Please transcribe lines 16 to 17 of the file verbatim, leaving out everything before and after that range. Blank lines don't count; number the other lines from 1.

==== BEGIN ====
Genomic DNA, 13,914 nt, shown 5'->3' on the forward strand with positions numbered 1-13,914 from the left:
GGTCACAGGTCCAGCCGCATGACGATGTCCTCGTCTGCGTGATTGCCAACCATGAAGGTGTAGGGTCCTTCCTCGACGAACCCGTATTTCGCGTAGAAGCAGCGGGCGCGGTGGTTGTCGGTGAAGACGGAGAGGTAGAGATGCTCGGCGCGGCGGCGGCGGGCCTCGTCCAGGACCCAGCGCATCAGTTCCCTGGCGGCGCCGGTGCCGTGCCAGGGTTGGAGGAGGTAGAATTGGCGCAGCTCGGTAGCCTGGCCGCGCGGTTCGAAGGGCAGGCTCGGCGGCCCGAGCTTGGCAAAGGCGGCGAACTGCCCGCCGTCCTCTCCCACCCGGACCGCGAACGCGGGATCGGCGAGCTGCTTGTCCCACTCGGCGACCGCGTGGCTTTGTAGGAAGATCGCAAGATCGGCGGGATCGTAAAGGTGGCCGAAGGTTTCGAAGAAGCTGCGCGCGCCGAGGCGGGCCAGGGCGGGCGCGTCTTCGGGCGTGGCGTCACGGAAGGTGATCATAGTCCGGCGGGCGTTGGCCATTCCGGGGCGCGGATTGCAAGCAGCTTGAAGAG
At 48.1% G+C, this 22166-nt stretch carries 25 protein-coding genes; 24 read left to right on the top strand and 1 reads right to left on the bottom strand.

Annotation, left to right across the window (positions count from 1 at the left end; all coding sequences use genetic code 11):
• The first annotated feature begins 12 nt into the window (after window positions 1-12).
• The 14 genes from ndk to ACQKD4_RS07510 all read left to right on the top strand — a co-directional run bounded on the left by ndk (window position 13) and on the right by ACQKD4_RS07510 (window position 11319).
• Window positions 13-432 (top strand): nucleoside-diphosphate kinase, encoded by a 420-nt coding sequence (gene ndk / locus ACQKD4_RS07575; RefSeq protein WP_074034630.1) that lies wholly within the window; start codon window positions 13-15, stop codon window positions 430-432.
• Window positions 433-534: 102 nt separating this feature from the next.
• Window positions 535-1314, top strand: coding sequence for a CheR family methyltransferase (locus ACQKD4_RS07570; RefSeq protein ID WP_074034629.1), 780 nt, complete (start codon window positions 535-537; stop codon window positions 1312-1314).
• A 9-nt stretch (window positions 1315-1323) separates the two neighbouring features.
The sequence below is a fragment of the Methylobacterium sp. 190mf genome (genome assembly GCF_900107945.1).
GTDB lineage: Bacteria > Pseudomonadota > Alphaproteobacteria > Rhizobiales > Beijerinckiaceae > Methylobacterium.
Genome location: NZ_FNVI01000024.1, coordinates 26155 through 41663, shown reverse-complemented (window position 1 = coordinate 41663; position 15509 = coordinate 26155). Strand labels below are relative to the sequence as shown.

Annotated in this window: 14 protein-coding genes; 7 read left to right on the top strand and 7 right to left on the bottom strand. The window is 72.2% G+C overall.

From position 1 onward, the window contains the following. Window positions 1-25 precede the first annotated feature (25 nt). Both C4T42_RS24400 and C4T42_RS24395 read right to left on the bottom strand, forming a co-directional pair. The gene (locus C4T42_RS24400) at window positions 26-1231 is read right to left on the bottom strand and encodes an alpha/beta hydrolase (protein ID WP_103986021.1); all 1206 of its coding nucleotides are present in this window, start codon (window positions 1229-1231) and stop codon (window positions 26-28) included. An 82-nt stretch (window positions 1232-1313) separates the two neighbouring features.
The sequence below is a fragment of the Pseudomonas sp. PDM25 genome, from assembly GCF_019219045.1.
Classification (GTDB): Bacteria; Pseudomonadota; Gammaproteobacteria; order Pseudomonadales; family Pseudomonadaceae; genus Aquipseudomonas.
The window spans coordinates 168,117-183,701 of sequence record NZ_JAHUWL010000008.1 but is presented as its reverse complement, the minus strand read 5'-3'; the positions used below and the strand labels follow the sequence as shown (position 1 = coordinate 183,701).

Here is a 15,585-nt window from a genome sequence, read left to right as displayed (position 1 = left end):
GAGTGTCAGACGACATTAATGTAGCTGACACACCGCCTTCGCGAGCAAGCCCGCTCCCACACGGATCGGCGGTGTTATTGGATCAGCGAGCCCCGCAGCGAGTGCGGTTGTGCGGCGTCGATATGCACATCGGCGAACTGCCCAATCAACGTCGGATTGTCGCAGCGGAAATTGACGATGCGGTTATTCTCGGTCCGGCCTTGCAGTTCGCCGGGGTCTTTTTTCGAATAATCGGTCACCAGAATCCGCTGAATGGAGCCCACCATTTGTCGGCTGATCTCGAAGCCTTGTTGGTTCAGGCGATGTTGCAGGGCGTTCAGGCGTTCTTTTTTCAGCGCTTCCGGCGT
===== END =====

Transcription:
The sequence below is a fragment of the Pseudomonas sp. PDM25 genome, from assembly GCF_019219045.1.
Classification (GTDB): Bacteria; Pseudomonadota; Gammaproteobacteria; order Pseudomonadales; family Pseudomonadaceae; genus Aquipseudomonas.